SCHOOL TROUT CAN BE FRUSTRATING
For the Record
Capt. Dickie Colburn
While they can be an absolute blessing for bay fishermen, clouds of gulls and terns working over surfacing shrimp are very much akin to fool’s gold.The user-friendly sign that feeding fish are at least in the area is a confidence builder like no other, but relying on the same scenario to occur even two days in a row can be a recipe for disappointment.
It is all based on the food chain.The ultimate loser in the deal are the shrimp migrating out of the marshes.Trout, redfish, flounder and even bass continuously herd the tasty buffet into deeper water in an effort to make the dining effort ridiculously easy.The panicked shrimp attempt to avoid their certain demise by rushing to the surface only to be finished off by the hungry birds.
Ironically enough, the fishermen are the shrimp’s only friend.The more fish they catch out of a school, the quicker the shrimp can once again seek refuge on the muddy bottom.The birds then leave hoping to find the same thing happening somewhere else.As a rule, the hiding shrimp are quickly discovered by the remaining fish and the entire scenario repeats itself over and over.
Thus the reason the more astute bird fishermen are so reluctant to immediately rush off in search of another flock of birds.They know that sooner or later that same school of fish will give their presence away by pushing the shrimp back to the surface. When this occurs there are no birds to alert other anglers and they have the fish to themselves!
The single biggest problem with this unexpected gift on the part of Mother Nature is that you may not see a single gull the following day.I can’t count the number of times that I have called a friend or a client and told them that they needed to get over here as quickly as possible only to not see a bird the next day!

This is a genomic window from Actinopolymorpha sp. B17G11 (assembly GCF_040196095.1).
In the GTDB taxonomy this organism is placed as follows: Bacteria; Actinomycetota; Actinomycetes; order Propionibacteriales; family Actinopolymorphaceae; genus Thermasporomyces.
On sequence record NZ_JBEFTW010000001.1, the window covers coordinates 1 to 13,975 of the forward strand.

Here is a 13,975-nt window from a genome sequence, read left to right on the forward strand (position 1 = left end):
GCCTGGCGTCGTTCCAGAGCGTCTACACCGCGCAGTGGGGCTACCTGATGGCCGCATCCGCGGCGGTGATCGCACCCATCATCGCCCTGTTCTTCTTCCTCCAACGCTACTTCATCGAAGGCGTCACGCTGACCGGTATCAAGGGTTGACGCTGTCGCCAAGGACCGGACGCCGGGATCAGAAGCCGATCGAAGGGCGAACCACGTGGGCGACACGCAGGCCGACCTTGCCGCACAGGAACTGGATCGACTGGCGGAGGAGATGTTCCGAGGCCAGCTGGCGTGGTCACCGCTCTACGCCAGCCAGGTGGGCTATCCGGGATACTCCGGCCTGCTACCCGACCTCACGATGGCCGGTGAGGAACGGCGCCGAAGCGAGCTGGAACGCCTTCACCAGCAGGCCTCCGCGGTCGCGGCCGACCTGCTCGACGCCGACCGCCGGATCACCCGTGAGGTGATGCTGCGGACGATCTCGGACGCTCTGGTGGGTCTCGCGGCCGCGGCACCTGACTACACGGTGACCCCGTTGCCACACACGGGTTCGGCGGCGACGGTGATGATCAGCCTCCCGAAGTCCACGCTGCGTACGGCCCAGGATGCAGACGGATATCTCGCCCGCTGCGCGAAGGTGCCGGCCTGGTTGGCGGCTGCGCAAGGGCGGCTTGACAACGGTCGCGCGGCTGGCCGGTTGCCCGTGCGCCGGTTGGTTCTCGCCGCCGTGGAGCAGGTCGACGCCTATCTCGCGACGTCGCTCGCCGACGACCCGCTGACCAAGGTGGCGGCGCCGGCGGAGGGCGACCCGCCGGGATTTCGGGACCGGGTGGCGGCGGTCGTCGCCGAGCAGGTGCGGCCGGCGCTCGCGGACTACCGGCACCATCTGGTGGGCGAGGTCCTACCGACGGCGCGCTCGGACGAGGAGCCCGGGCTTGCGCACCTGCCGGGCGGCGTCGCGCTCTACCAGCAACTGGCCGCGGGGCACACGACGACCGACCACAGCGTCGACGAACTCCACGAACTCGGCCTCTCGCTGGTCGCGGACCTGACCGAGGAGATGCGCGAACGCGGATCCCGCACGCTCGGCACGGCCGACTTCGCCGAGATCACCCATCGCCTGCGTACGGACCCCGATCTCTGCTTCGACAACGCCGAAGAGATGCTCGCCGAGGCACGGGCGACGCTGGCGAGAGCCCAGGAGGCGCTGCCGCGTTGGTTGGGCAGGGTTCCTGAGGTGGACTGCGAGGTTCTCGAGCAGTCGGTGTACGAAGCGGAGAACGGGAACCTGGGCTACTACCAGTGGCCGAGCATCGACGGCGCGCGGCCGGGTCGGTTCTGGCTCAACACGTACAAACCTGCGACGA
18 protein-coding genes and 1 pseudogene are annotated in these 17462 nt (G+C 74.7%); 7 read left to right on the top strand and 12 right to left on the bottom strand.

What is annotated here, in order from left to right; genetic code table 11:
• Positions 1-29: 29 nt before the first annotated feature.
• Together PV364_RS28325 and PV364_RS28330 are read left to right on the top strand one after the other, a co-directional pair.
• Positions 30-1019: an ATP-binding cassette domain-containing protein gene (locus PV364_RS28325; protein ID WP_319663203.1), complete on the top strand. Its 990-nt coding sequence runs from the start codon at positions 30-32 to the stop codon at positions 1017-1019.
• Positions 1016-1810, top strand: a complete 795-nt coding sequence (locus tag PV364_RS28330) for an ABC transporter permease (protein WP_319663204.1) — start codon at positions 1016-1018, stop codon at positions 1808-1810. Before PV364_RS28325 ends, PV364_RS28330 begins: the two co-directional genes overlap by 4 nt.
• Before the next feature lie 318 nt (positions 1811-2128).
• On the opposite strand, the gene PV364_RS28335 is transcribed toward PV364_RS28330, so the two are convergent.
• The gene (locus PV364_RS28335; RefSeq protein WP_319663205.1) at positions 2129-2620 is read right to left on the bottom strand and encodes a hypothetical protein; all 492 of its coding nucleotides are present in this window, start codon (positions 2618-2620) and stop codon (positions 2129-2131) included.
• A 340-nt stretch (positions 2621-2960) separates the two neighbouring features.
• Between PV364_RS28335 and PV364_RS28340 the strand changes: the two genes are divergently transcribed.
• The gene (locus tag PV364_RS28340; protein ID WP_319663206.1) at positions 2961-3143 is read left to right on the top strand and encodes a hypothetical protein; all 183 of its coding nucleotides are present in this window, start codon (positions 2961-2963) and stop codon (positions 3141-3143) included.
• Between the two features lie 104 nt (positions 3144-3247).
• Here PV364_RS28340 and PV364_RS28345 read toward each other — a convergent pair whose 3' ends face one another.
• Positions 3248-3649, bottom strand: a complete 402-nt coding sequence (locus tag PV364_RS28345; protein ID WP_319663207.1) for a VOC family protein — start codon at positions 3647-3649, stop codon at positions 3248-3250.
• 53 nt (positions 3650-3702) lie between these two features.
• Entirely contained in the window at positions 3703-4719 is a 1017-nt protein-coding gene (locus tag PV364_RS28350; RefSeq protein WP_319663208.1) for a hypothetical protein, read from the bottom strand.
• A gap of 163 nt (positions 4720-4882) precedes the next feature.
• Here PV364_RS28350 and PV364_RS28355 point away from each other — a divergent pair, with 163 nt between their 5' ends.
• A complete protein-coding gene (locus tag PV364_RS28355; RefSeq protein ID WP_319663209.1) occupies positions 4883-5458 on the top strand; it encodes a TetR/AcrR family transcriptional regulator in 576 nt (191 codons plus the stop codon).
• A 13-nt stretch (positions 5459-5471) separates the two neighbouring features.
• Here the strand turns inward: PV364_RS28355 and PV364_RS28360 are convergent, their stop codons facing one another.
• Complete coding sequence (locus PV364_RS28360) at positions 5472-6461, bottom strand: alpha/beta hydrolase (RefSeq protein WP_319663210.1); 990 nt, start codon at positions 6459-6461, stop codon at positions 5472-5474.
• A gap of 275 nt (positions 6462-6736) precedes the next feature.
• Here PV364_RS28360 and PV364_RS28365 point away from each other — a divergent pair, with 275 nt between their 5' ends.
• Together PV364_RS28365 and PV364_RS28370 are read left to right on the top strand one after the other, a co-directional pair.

It is all tide related which can be magnified by a stiff north wind ushering in the next cold front.The wind alone can dry up surrounding marshes and evacuation via deeper water is the only option.
Unlike the hotter months of late summer when almost the same thing takes place in the open lake, the fish are usually chasing massive schools of shad rather than shrimp.The bite is not as user-friendly simply because the fish do not have to drive the bait to the surface to attract the birds.In the event that you do not see fish blowing holes in the surfacing schools of shad, there is a good chance that there are no fish around.Lots of casting for very few strikes!
This is not the case when the fish are dining on shrimp.As a matter of fact, it is generally more a case of simply figuring out the right color and right size of the lure that will trigger the most strikes.You may find more juvenile specks and small sand trout mixed in, but it is rare indeed that you will not get multiple bites on a given cast.
These fish know they are on the clock once they drive the shrimp to the surface and they are not picky. Once the shrimp make it back to the bottom, however, the catching part requires a little more experimenting on the part of the angler.While the fish many or not be suspended in the top column of water, I find a lighter head and a longer plastic tail to be more effective.
The bait has a larger profile and sinks much slower giving the fish more time to make up their mind.They may want you to swim it just beneath the surface or let it slowly sink to the bottom, but that combination has worked for me when nothing else will.
Having said that, I have seen Capt. Johnny continue to catch trout under the same circumstances time and again with a topwater lure.It is rare, however, when he is not throwing a topwater as he is convinced that it will fool the largest trout in every school.His track record supports his theory!
Last, but not least, a tail rigged on three feet of leader under a cork can be the ultimate solution under every condition.The clicking noise attracts the fish and the lure remains in the chosen strike zone at all times.Everything from a GULP product to a five inch Assassin will work in combination with the cork!
If you find the fish under the birds tomorrow just count your blessings and enjoy the day.If they aren’t there you better have a good plan B.